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By JENNIFER COLLAO

NEW YORK – On  a street corner  Washington Heights  in northwestern New York City,  stand two lonely  refrigerators. Spray painted in bright, bold pinks, blues and greens, the word community takes center stage. The fridge offers a chance for a mutually beneficial relationship: take food if you need it, leave food if you can.

In front of the Serie 53 deli in a neighborhood where  a third of the residents are food insecure, the Uptown Fridge provides fresh, free produce for those in need. Behind the graffiti-laden doors are strawberries, carrots, milk and  meals donated by neighbors and local businesses hoping to contribute to the cause and minimize food waste.

“A lot of people in the community are very happy with the fridge because they don’t have work and are in need of food,” says Serie 54 store manager Tony Alverez. “It’s amazing what they’re doing.”

The Uptown Fridge is part of a growing network of over 50 fridges across the city’s sprawling five boroughs. In Our Hearts, a New York City-based anarchist group, is leading the charge by distributing resources to local organizers looking to replicate the “friendly fridge” project in their own neighborhoods.

“We understand the importance of mutual aid, which is why we wanted to start this because we are aware that no one is going to create the change we want to see in the world,” said Grace, a lead organizer for the Queensbridge Community Fridge. “The government is not serving these underserved and overpoliced communities, so we realized we have to take care of each other.”

The surge in mutual aid projects is fueled by the devastating impacts of the coronavirus pandemic that exacerbated social and economic inequalities, causing a rise in racial protests, unemployment rates and food and housing insecurity. Latino and Black residents in the U.S. are three times more likely to contract the virus and nearly twice as likely to die from it than their white neighbors, the New York Times reported in July.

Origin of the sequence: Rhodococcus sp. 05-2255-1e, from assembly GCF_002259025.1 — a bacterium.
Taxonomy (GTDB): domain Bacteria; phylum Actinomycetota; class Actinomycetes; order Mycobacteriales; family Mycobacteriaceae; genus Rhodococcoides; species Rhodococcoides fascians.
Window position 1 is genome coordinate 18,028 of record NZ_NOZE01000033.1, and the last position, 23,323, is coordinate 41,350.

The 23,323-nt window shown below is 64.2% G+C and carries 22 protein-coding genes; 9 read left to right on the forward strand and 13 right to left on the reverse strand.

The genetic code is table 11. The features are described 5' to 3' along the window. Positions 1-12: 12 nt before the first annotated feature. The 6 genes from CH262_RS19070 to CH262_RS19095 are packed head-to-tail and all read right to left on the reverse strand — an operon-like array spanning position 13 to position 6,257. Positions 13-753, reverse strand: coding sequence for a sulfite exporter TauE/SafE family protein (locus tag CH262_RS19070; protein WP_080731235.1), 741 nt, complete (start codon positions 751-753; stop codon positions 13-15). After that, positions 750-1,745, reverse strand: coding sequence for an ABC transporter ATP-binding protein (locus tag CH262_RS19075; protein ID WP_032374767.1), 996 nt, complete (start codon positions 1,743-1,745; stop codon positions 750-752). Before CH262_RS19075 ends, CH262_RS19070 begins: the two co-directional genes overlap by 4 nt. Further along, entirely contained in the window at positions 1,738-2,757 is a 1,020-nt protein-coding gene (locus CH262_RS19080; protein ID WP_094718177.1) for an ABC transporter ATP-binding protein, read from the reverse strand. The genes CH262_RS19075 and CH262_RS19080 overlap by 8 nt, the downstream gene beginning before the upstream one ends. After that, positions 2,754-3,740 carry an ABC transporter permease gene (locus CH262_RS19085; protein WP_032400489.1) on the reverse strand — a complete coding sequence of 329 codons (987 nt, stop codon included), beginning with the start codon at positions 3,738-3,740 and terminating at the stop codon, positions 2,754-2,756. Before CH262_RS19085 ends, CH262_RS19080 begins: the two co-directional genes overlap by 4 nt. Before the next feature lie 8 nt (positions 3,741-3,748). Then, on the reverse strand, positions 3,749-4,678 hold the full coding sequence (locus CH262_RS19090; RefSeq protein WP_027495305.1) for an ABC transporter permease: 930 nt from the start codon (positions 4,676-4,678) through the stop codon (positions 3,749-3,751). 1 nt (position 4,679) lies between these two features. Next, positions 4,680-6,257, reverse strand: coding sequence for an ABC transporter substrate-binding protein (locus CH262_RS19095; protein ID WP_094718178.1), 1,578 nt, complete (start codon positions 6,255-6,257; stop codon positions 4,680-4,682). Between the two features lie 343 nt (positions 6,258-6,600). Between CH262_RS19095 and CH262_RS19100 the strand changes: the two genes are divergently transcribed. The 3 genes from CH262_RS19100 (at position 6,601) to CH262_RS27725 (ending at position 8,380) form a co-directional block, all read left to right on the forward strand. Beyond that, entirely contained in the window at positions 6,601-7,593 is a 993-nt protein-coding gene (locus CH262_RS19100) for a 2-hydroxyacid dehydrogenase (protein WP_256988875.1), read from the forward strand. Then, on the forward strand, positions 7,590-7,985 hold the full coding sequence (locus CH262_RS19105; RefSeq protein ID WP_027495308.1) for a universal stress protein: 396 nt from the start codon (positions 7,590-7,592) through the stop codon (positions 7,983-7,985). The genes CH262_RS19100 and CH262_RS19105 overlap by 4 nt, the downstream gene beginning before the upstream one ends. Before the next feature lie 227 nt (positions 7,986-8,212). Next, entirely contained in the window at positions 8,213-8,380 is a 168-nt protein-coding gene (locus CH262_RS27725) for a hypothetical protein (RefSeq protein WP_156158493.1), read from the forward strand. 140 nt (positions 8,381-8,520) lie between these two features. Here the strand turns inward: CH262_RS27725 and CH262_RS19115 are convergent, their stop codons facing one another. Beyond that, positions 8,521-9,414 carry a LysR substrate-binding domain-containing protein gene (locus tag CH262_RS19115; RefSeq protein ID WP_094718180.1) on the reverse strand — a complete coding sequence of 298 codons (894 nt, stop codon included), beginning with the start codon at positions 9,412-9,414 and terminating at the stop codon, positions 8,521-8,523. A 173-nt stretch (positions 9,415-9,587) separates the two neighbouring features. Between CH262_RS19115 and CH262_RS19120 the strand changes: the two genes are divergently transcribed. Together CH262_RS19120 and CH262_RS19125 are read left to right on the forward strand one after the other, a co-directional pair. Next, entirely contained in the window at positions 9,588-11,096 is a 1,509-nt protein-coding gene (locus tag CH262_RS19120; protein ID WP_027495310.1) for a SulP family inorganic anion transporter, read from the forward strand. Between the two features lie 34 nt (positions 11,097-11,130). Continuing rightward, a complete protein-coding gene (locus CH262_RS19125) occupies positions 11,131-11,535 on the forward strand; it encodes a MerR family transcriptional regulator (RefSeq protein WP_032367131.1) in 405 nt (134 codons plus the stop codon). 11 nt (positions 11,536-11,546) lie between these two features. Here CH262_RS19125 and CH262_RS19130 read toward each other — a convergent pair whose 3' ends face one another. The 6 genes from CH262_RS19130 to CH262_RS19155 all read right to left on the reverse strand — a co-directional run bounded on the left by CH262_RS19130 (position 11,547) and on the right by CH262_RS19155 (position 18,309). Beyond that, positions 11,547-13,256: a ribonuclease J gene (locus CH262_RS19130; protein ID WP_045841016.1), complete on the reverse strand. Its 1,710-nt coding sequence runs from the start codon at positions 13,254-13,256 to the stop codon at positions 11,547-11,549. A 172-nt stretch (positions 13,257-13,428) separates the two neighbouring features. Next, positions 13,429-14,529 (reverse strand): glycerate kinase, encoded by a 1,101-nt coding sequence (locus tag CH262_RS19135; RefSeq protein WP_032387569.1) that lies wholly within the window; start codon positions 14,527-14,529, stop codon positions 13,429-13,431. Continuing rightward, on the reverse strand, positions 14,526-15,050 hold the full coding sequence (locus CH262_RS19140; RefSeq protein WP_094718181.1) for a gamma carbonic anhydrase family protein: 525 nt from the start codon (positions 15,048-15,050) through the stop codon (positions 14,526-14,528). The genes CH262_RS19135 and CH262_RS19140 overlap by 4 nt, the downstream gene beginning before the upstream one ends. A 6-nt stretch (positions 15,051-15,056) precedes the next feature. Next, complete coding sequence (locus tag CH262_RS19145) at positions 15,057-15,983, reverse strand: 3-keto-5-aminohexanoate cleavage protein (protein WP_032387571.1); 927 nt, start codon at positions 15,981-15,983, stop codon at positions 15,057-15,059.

Witnessing the health and racial disparities in the wake of the pandemic motivated community-driven groups such as the organizers at the Uptown Fridge, to mobilize and fill those unmet social needs.

“It’s better to act out of love than fear,” one of the lead organizers of Uptown Fridge, Aditi Varshneya, told E! News in August. “We are stronger and better prepared when we practice mutual aid and build community than when we work alone or worse compete with our neighbors.”

For most of the day, the Uptown Fridge sits alone, patiently waiting for someone to come along and take what they need or feed it donations. In the afternoon  local volunteers who signed up for a maintenance shift clean, restock and organize. Sporadically throughout the day it’s visited by volunteer drivers dropping off produce and meals from local businesses looking to redirect their food excess.

Although the fridge spends most of its time on the sidewalk alone, it still requires daily contributions from volunteers, leading skeptics to ask if the project is sustainable and  whether members will continue to care for the fridge after the pandemic. Lead organizer  LastNameTK hopes so.

“One important component when creating the fridge is to allow the community to appropriate the fridge and make it their own,” she  said. “Our job as organizers is done when the fridge is fully adopted and cared? for by the community, for the people by the people. Then we can move on and support another neighborhood.”

(Written and reported by Jennifer Collao; Oct. 8, 2020)

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